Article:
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Volunteer Spotlight: Shannon Lynn Burton – Research and Assessment Committee

By Tiffany Chen, Eastern Michigan University 
IOA Volunteer Coordination Committee

The IOA has always been both a passion and volunteer driven organization. We as part of the Volunteer Coordination Committee, but also IOA, would like to recognize the efforts of our volunteers that keep everything running. It is through our collective efforts that our organization has been able to develop and grow to what it is right now and more importantly what it will become in the future.

This Spotlight Post is to not only recognize some of our fellow IOA members, but also to make a shout-out to their amazing team that helps consistently push research for our work as ombuds on the edge and in the forefront.

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Ombuds Day 2020 Is Scheduled for October 8, 2020

By Ken Skodacek
CDRH Deputy Ombuds

Ombuds Day 2020 is scheduled for October 8, 2020, only 3 months away!  

As a reminder, the theme for Ombuds Day 2020 is "Ombuds: Unusual name. Important service."  The primary goal of Ombuds Day is to improve public awareness of ombuds. 

Our actions are intended to: 

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Volunteer Spotlight: Susan Casino, Professional Development Committee

By Tiffany Chen
Eastern Michigan University, Volunteer Coordination Committee

The IOA has always been a passion and volunteer-driven organization. The Volunteer Coordination Committee, and IOA, like to recognize the efforts of our volunteers because without them we wouldn’t exist. It is through our collective efforts that our organization has been able to develop and grow to what it is right now and more importantly what it will become in the future.

This Spotlight Post is designed to recognize IOA volunteers as well as the wonderful training and webinar offerings that have been made available to both IOA members and non-members, through the efforts of the Professional Development Committee (PDC).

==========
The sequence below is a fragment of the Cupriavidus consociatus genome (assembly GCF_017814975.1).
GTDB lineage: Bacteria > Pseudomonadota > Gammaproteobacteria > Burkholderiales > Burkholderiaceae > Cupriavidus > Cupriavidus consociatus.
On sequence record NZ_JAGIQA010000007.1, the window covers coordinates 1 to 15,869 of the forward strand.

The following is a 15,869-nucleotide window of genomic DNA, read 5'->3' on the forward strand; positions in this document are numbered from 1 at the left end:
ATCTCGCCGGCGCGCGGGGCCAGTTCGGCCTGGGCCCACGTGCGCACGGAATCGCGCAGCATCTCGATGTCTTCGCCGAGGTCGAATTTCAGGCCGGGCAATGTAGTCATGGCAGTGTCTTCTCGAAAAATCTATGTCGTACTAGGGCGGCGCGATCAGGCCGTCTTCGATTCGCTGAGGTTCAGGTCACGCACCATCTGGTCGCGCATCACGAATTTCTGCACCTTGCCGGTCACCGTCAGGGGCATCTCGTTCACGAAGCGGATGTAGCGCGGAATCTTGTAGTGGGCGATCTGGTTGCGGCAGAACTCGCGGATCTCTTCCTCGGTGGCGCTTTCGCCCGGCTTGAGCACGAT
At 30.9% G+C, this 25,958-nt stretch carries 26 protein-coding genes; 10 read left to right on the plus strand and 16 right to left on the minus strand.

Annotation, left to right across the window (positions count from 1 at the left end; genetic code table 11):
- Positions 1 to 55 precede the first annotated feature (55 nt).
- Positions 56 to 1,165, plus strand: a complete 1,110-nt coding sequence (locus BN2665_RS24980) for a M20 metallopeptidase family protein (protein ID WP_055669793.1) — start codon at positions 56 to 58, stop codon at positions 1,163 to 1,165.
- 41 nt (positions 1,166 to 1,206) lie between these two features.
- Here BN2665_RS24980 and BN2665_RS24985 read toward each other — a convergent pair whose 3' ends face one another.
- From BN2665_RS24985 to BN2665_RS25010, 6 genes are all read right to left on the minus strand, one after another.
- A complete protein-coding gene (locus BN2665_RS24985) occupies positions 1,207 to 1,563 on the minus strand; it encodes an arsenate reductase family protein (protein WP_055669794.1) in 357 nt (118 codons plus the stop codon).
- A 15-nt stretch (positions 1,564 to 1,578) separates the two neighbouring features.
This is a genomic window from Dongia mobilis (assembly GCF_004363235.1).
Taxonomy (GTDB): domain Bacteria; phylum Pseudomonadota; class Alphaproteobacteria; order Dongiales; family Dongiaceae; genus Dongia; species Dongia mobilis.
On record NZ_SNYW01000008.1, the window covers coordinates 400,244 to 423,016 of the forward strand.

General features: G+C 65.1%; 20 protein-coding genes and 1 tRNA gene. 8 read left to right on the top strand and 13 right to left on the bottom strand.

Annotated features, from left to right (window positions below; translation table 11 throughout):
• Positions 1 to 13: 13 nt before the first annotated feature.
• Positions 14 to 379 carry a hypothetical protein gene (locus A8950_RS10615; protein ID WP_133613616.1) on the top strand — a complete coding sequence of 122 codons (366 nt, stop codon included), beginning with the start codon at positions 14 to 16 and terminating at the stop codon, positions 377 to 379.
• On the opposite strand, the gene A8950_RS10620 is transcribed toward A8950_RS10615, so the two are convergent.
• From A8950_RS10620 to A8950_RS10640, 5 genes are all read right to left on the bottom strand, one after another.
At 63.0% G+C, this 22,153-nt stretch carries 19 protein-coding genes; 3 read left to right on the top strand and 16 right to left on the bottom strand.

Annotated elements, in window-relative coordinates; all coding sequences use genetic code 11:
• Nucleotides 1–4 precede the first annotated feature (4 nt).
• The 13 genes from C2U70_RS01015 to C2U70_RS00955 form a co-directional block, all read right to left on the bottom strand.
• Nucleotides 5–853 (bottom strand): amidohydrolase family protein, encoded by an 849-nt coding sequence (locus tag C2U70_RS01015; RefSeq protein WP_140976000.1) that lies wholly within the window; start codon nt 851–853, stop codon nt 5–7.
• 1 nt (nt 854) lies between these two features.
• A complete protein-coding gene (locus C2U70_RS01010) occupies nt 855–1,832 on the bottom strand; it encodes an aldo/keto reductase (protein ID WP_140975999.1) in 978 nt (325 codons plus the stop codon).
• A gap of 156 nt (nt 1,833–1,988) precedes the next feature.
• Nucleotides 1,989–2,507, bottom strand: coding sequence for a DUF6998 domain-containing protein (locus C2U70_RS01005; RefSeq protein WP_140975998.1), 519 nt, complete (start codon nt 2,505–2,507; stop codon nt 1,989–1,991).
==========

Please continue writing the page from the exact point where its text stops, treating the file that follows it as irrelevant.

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Ombuds Self-care: COVID and Beyond

By Dave Carver, PhD
IOA Board of Directors

As the COVID-19 crisis continues with no end in sight, organizational ombuds are confronted with unprecedented challenges that could lead to new opportunities for expanding our unique independent, impartial, informal, confidential role. But first we need to find ways to take care of ourselves as we look forward to a post-COVID “new normal.” Self-care can be difficult when we are isolated and spending many hours each day staring at our computer screens. Even in pre-pandemic times the ombuds role is often a lonely one, with many of us working in solo practices or communicating virtually with distant visitors. So, here are some basic tips for ombuds staying healthy in both mind and body.

  • Practice a "quiet time" stress management method of your choice for at least 20 minutes daily. Some examples of quiet time practices include deep breathing, mindfulness meditation, prayer, or positive affirmations.
  • Daily physical activity can help to ease stress and brighten your mood. Weather permitting, some direct sunlight and fresh air will provide a refreshing break from long periods of online interaction.
  • Spend a few minutes each day reviewing your strengths and accomplishments, including your goals and values. Avoid perfectionistic self-criticism and comparing yourself to others negatively.
  • Make a commitment to get 7-8 hours of high quality sleep whenever possible. Make sure your sleeping room is dark, not too hot or cold, and free from unnecessary electronic distractions. Don’t sleep with your smartphone! Avoid excessive caffeine or alcohol consumption and stop working at least 30 minutes before bedtime.
  • Stay in touch with supportive friends and family, while avoiding large crowds and shared public spaces as much as possible. Look for sources of humor in your daily life. Remember the old saying, laughter is the best medicine!
  • Spend a few minutes daily reviewing the things you have to be grateful for in your life.